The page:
Building successful domestic abuse prosecutions without the victim’s support is possible but challenging for police and prosecutors

A joint report published by Her Majesty’s Crown Prosecution Service Inspectorate (HMCPSI) and Her Majesty’s Inspectorate of Constabulary and Fire & Rescue Services (HMICFRS) has concluded that the handling of evidence led domestic abuse prosecutions requires improvement.

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Evidence led domestic abuse prosecutions

If the victim of domestic abuse decides not to support a prosecution, police and prosecutors should consider whether it is possible to bring a prosecution without that support. This is called an evidence led prosecution. This inspection was undertaken to establish whether police officers and CPS lawyers understood what needed to be done to build viable evidence led prosecutions whenever possible and whether the guidance, policy and the importance of evidence led prosecutions is understood by all staff within the police and CPS dealing with domestic abuse cases.

Wherever it is in the public interest to do so, police and prosecutors should progress cases even if this means doing so without the support of the victim. Police officers and prosecutors are instructed to build robust cases in which they do not need to rely on the victim’s evidence.

Inspectors found that at all levels in the police and CPS there was a clear recognition that domestic abuse is a priority area of work and there is a desire to achieving the best possible outcomes for victims. However, officers and prosecutors should ensure that, at the outset of a case, consideration is given to how to prosecute the case if the victim were to withdraw support. That would then lead to a more detailed investigation at the scene, such as evidence from neighbours, forensic and photographic evidence, etc. When prosecutors consider the evidence (either at charge or review stage) they should be raising this with officers. The inspection also found that evidence led domestic abuse cases should be given the same weight and training as that offered to staff dealing with general domestic abuse.

Inspectors examined 78 domestic abuse cases where the police had made the decision to take no further action due to victims either not supporting or withdrawing support for further police action. In 15 of those cases investigators had missed the opportunity to explore reasonable lines of enquiry before the investigation was concluded. Inspectors were concerned to note that in many of these police finalised cases there was no record of quality assurance of the decision to take no further action.

Examination of CPS casework revealed that generally prosecutors are making sound legal decisions in domestic abuse cases. But the inspection found that in 42.1% of appropriate cases that inspectors read there was no consideration of how to progress the case without victim participation when the CPS prosecutor authorised charge. At the later legal review stage there was no proper consideration in 40.1% of appropriate cases. Further, neither the police nor the CPS has a system to identify and measure performance in evidence led cases. This presents a challenge when trying to drive improvement in prosecutions or training to support and spread best practice on how to develop cases where the prosecution does not need to rely on the victim’s evidence.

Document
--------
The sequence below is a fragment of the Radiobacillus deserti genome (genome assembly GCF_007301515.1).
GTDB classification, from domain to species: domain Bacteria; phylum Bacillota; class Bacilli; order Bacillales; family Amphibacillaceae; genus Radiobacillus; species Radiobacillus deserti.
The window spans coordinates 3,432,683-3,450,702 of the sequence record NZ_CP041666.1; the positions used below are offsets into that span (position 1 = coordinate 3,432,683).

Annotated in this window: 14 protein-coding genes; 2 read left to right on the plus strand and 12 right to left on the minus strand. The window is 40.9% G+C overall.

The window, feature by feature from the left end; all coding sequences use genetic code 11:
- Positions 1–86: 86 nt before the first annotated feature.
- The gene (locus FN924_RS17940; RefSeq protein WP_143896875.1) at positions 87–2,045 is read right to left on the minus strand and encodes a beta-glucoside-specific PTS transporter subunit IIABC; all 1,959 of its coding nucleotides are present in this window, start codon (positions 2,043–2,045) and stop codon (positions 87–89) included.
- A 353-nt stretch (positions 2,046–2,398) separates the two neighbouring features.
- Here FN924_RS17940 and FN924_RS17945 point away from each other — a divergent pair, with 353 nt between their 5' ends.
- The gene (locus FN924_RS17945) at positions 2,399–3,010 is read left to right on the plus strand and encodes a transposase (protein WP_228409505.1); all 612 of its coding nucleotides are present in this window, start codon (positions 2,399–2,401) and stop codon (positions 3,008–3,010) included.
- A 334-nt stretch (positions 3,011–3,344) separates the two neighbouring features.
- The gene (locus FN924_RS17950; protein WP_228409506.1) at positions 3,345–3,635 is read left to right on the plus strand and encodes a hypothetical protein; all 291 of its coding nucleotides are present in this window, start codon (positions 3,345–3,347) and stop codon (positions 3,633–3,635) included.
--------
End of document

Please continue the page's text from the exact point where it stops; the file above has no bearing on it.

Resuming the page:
HMI Wendy Williams and HMCPSI Chief Inspector Kevin McGinty said:

“Domestic abuse can have a devastating impact on victims’ lives and it is important that the police and CPS are proactive in their approach to dealing with this type of offending.

Both the police service and CPS are moving in the right direction but much more can be done to ensure an evidence led approach is considered a focus and priority, and it should be considered for all cases at an early stage. Officers should prioritise effective evidence gathering, and prosecutors should highlight it, by working on the assumption that the victim may withdraw support, in order for the prospects of success to improve.

The foundations of many of our recommendations are already in place and both the CPS and police service show a clear commitment to achieving a successful outcome in domestic abuse cases. However, for that commitment to be effective all need to do more. A clear strategy is required from the outset to lead an effective evidence led approach at prosecution.”

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Evidence led domestic abuse prosecutions

Notes to editors:

  1. This was a joint inspection carried out by Her Majesty’s Crown Prosecution Service Inspectorate (HMCPSI) and Her Majesty’s Inspectorate of Constabulary and Fire & Rescue Services (HMICFRS).
  2. HMCPSI and HMICFRS carry out inspections on behalf of the public and to benefit those organisations subject to scrutiny.
  3. Inspectors assessed cases from four police forces and the related CPS Area across England and Wales, forces visited were Cheshire, Gwent, Hertfordshire and Staffordshire, with the related CPS Areas being Cymru–Wales, Mersey–Cheshire, Thames and Chiltern and West Midlands.
  4. The inspectors examined 200 magistrates courts domestic abuse files finalised between June and November 2018 which were a mixture of successful and unsuccessful outcomes and 40 cases where no further action was advised.
  5. Inspectors examined 78 police files that had been finalised as ‘Outcome 16’ and not sent to the CPS for a charging decision. These files were drawn from four police forces: Cheshire; Gwent, Hertfordshire and Staffordshire.